Under the silent gaze of his grandparents, Orthodox Jews from Hungary preserved in sepia on his living room wall in Park Slope, Andrew Mark lay dying last year.
He was suffering from cancer of the liver and colon, which had spread to the lymphatic system.
A sofa bed was set up in the living room. Andrew’s last days would be spent there, cared for by Marion, his wife of 50 years, comforted by their son and daughter, visited weekly by a rabbi and social worker from the Jewish Hospice of Greater New York.
Marion knew the prognosis all along. Andrew, through two rounds of chemotherapy and one surgery and pneumonia and a mild heart attack, took longer to accept it. For a time he withdrew into himself.
One day Marion had an idea. “I said, ‘Andrew, do you want to pray together?’ ” The couple, who identified themselves as Conservative and had made cyclical attempts at strict observance, knew the siddur but had not opened it regularly over the years.
He said yes, so she took from a bookshelf a softcover collection of inspirational Jewish readings, compiled for the infirm some 40 years ago by a rabbi whom she had served as a secretary, and took it to her husband’s bedside. “He held my hand,” Marion recalled the other day.
She started reading, in English: the 23rd Psalm, selections from the Talmud, the words of latter-day Jewish thinkers.
Andrew was consoled. “It calmed him,” Marion said.
A family tradition was born that day on a Brooklyn side street. On the weekday mornings when Andrew felt strong, at least three times a week, he and Marion would pray together. She would do the reading. On Saturday mornings they would walk to shul, four avenue blocks and four street blocks away. Later they would do shacharit side-by-side in the living room. This continued for nine months, until Andrew died at home, at 79, in November.
Andrew, who was “hereditarily Satmar,” and Marion, whose childhood family on Long Island was “very against religion,” found support in prayer, whereas many people dealing with terminal illness turn away from religion in anger at God.
“I was grateful to God because He gave us blessings in that year — my faith in God grew as I saw my husband wasting away because he did not need painkillers,” Marion said, sitting in her ground level apartment that is filled with seder plates, menorahs and JNF certificates.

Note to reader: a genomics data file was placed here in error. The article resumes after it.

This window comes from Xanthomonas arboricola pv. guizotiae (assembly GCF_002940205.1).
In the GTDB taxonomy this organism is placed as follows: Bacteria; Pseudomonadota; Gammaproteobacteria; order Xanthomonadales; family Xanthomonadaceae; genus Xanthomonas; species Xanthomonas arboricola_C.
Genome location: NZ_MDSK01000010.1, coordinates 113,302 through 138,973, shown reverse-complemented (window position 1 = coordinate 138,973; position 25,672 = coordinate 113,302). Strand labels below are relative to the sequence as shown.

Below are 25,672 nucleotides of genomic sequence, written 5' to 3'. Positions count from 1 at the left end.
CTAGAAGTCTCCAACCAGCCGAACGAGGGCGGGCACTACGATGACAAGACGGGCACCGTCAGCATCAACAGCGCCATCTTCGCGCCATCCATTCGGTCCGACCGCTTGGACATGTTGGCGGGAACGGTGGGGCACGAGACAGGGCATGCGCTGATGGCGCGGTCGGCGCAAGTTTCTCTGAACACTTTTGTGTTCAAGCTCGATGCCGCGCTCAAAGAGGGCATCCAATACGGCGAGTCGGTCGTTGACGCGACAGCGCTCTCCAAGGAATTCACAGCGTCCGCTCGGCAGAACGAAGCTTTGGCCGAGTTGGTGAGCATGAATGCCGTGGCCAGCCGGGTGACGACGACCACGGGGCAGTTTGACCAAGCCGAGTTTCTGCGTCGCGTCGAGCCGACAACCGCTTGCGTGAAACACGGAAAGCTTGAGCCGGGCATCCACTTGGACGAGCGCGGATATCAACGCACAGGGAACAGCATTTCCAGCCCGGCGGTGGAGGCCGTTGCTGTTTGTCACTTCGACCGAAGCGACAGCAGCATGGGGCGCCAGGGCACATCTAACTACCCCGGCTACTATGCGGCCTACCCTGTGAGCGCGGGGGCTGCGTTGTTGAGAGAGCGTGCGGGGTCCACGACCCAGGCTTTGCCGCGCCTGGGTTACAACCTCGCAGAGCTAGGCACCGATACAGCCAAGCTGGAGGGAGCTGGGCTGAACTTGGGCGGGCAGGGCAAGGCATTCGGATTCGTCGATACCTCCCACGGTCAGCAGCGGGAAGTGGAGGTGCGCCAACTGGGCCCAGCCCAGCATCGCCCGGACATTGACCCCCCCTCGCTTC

“This was God’s miracle,” she said. “I was very grateful to Him.
“It’s an internal experience. It’s a very private experience,” said Marion, who would make private prayers for her husband’s health. It became “just like bread, part of your life.”
“It was a beautiful thing to see,” said Moshe Borowski, a community liaison at Metropolitan Jewish Health System. As a social worker for the Jewish Hospice, which is part of MJHS, he became friends with Andrew and Marion. “Instead of questioning God, they did the exact opposite.”
The emotional pain, mounting expenses and constant logistical problems that families face when a member is dying “make it hard to focus on anything but the immediate physical needs,” Borowski said, describing Andrew and Marion as “a textbook case of a family that is able to plug into the holistic approach” — using all available emotional and spiritual resources.
The 5-year-old hospice, which provides end-of-life services for about 100 people in their homes and maintains a small inpatient facility in Borough Park, is “very holistic,” Borowski said. In addition to social workers, Rabbi Yosef Stern, the rabbinic coordinator, makes the rounds of the hospice patients offering a spiritual shoulder.
“It’s difficult to get to that level,” to get beyond the present, Borowski said.
Andrew would meet with the rabbi privately, praying, calm till the end. “He really wanted to talk with God,” Borowski said. “Everyone on the staff was touched by him.”
The key was that old collection of readings, which put the couple’s feelings into words.
“It was almost mystical,” Borowski said. “It gave them emotional and spiritual solace. It gave them a vision — that it’s never too late in Judaism.”
The Markses, never estranged from their religion, became intimate with it as Andrew’s days dwindled.
“Our faith in God helped the two of us go through the experience,” Marion said.
She doesn’t recall the book’s name. She lent it to a friend after Andrew died. “It wasn’t in good shape,” she said. “It’s 40 years old.”
The book was always on the Marks’ shelf. “It was part of the fabric of our lives. I would refer to it over the years, in crises.”
Standard prayers and most Psalms Marion had found uninspiring. Her book, long out of print, found its mark.
Marion read from the book on a Friday morning, three days before Andrew took his last breath. That Friday, he started drifting in and out of consciousness. With his grandparents’ portrait above him, he recited viddui, the Hebrew prayers of confession, and the Sh’ma, on one’s lips at the end, with Rabbi Stern. Friday night was a Shabbat meal.
“He was able to say the prayers on the challah,” Marion said. “Those were his last words.”